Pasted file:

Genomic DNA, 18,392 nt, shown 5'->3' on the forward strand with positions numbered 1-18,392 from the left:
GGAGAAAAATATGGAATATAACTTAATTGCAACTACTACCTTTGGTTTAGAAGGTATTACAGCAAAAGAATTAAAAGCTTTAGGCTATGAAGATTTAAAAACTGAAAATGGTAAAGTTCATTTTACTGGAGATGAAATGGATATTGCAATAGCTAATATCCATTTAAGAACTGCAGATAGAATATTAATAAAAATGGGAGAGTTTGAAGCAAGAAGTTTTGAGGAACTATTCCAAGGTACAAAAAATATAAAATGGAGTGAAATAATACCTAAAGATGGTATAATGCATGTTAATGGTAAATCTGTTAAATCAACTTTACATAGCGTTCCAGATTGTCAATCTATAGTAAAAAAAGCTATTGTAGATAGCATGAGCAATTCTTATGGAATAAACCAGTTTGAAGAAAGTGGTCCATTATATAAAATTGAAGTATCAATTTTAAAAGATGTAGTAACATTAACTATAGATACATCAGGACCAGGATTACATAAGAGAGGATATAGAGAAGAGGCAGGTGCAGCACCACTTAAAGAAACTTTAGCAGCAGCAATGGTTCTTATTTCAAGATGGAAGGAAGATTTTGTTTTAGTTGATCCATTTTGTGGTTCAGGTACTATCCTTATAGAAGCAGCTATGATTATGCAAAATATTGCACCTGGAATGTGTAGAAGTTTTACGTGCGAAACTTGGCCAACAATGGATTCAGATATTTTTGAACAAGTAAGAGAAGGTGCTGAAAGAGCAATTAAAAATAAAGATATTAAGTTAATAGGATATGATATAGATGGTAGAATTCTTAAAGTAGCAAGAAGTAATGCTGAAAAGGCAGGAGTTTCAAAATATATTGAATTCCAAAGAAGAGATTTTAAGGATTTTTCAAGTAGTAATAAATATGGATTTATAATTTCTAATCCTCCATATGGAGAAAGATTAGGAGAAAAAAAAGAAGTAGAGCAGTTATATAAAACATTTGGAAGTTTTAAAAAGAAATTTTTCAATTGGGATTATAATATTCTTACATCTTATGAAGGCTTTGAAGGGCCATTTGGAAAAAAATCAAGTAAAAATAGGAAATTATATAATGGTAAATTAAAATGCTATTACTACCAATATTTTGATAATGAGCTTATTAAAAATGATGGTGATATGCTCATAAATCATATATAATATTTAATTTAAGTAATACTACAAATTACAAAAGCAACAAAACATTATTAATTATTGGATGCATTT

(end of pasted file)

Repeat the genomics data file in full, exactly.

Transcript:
Genomic DNA, 18,392 nt, shown 5'->3' on the forward strand with positions numbered 1-18,392 from the left:
GGAGAAAAATATGGAATATAACTTAATTGCAACTACTACCTTTGGTTTAGAAGGTATTACAGCAAAAGAATTAAAAGCTTTAGGCTATGAAGATTTAAAAACTGAAAATGGTAAAGTTCATTTTACTGGAGATGAAATGGATATTGCAATAGCTAATATCCATTTAAGAACTGCAGATAGAATATTAATAAAAATGGGAGAGTTTGAAGCAAGAAGTTTTGAGGAACTATTCCAAGGTACAAAAAATATAAAATGGAGTGAAATAATACCTAAAGATGGTATAATGCATGTTAATGGTAAATCTGTTAAATCAACTTTACATAGCGTTCCAGATTGTCAATCTATAGTAAAAAAAGCTATTGTAGATAGCATGAGCAATTCTTATGGAATAAACCAGTTTGAAGAAAGTGGTCCATTATATAAAATTGAAGTATCAATTTTAAAAGATGTAGTAACATTAACTATAGATACATCAGGACCAGGATTACATAAGAGAGGATATAGAGAAGAGGCAGGTGCAGCACCACTTAAAGAAACTTTAGCAGCAGCAATGGTTCTTATTTCAAGATGGAAGGAAGATTTTGTTTTAGTTGATCCATTTTGTGGTTCAGGTACTATCCTTATAGAAGCAGCTATGATTATGCAAAATATTGCACCTGGAATGTGTAGAAGTTTTACGTGCGAAACTTGGCCAACAATGGATTCAGATATTTTTGAACAAGTAAGAGAAGGTGCTGAAAGAGCAATTAAAAATAAAGATATTAAGTTAATAGGATATGATATAGATGGTAGAATTCTTAAAGTAGCAAGAAGTAATGCTGAAAAGGCAGGAGTTTCAAAATATATTGAATTCCAAAGAAGAGATTTTAAGGATTTTTCAAGTAGTAATAAATATGGATTTATAATTTCTAATCCTCCATATGGAGAAAGATTAGGAGAAAAAAAAGAAGTAGAGCAGTTATATAAAACATTTGGAAGTTTTAAAAAGAAATTTTTCAATTGGGATTATAATATTCTTACATCTTATGAAGGCTTTGAAGGGCCATTTGGAAAAAAATCAAGTAAAAATAGGAAATTATATAATGGTAAATTAAAATGCTATTACTACCAATATTTTGATAATGAGCTTATTAAAAATGATGGTGATATGCTCATAAATCATATATAATATTTAATTTAAGTAATACTACAAATTACAAAAGCAACAAAACATTATTAATTATTGGATGCATTT